As pet parents, most of us know how cathartic it can be, when overwhelmed by stress, sickness, or exhaustion, to have our best fur friend curl up beside us. The simple act of comfort can reassure a troubled mind or refocus our attention on connection, and the unconditional, nonverbal bond between humans and animals.
Given this, it not surprising that the idea of animal therapy changing the lives of those struggling with age, illness, or the myriad of life’s challenges is palpable both to us and those in the field of human medicine.
Therapy that involves traditional pets (such as cats or dogs), or other animals, such as horses, rabbits, and chinchillas, focuses more on psychosocial assistance, including mood stabilization and improvement, physical healing, and coping with emotional challenges.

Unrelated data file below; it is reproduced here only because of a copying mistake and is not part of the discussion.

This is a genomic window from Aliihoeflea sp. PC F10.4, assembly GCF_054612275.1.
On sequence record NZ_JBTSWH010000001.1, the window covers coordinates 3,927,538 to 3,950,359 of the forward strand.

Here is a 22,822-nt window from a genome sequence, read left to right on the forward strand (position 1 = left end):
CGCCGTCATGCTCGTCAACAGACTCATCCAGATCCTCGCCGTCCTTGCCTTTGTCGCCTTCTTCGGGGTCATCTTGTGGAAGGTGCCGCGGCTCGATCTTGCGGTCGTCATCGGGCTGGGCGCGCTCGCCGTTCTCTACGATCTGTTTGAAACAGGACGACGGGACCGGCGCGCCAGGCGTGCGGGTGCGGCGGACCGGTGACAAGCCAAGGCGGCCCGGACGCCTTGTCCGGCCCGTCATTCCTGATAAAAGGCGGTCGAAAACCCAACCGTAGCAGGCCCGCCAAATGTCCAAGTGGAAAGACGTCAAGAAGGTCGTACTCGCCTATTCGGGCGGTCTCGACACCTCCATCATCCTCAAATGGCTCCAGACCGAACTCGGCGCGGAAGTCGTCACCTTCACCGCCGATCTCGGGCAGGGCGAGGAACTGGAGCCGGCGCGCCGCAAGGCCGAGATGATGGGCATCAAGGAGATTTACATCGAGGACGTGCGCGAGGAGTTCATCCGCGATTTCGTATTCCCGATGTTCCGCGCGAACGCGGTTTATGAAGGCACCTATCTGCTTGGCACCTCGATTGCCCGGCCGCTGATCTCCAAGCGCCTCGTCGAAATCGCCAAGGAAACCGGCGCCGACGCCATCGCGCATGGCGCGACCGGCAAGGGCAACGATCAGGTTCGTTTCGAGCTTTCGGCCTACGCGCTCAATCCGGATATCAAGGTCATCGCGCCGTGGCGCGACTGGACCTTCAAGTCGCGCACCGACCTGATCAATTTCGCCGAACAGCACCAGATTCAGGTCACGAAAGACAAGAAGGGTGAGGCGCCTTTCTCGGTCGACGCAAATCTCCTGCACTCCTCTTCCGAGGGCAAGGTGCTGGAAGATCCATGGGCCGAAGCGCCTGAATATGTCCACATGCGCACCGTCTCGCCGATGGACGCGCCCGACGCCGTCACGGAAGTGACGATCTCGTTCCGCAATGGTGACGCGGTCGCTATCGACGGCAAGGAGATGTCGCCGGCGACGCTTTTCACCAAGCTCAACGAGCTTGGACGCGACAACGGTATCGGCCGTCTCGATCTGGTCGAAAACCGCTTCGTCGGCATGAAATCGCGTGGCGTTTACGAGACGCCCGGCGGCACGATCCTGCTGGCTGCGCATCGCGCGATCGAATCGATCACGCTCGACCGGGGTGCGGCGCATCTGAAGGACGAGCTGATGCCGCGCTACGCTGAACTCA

Unlike certified service animals, which are specifically trained to provide rehabilitation services recognized by the Americans with Disabilities Act (ADA), therapy animals generally focus on more of the “soft needs” of connection, comfort, and solace.
However, as psychosocial challenges become more recognized and understood as barriers to thriving, therapy animals may also get the same ADA recognition. Continue…